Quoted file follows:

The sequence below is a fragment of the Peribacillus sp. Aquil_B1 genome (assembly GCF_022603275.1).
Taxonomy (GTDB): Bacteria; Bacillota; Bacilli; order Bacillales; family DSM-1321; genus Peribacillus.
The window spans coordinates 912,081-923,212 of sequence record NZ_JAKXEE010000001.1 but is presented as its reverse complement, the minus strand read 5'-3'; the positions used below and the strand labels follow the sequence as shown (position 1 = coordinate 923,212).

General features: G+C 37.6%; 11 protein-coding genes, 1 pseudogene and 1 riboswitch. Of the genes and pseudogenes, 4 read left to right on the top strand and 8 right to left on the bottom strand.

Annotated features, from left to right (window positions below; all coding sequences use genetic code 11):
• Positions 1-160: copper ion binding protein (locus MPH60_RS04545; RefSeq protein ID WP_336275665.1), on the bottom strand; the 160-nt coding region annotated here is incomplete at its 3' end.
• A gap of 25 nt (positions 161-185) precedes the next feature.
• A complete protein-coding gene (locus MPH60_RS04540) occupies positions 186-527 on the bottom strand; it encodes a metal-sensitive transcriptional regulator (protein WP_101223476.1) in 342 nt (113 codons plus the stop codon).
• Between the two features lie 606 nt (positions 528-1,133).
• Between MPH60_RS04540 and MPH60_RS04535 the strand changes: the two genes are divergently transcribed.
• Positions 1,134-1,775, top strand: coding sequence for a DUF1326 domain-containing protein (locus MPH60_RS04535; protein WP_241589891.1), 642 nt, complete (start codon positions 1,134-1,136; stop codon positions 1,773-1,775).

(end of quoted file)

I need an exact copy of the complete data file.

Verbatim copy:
The sequence below is a fragment of the Peribacillus sp. Aquil_B1 genome (assembly GCF_022603275.1).
Taxonomy (GTDB): Bacteria; Bacillota; Bacilli; order Bacillales; family DSM-1321; genus Peribacillus.
The window spans coordinates 912,081-923,212 of sequence record NZ_JAKXEE010000001.1 but is presented as its reverse complement, the minus strand read 5'-3'; the positions used below and the strand labels follow the sequence as shown (position 1 = coordinate 923,212).

General features: G+C 37.6%; 11 protein-coding genes, 1 pseudogene and 1 riboswitch. Of the genes and pseudogenes, 4 read left to right on the top strand and 8 right to left on the bottom strand.

Annotated features, from left to right (window positions below; all coding sequences use genetic code 11):
• Positions 1-160: copper ion binding protein (locus MPH60_RS04545; RefSeq protein ID WP_336275665.1), on the bottom strand; the 160-nt coding region annotated here is incomplete at its 3' end.
• A gap of 25 nt (positions 161-185) precedes the next feature.
• A complete protein-coding gene (locus MPH60_RS04540) occupies positions 186-527 on the bottom strand; it encodes a metal-sensitive transcriptional regulator (protein WP_101223476.1) in 342 nt (113 codons plus the stop codon).
• Between the two features lie 606 nt (positions 528-1,133).
• Between MPH60_RS04540 and MPH60_RS04535 the strand changes: the two genes are divergently transcribed.
• Positions 1,134-1,775, top strand: coding sequence for a DUF1326 domain-containing protein (locus MPH60_RS04535; protein WP_241589891.1), 642 nt, complete (start codon positions 1,134-1,136; stop codon positions 1,773-1,775).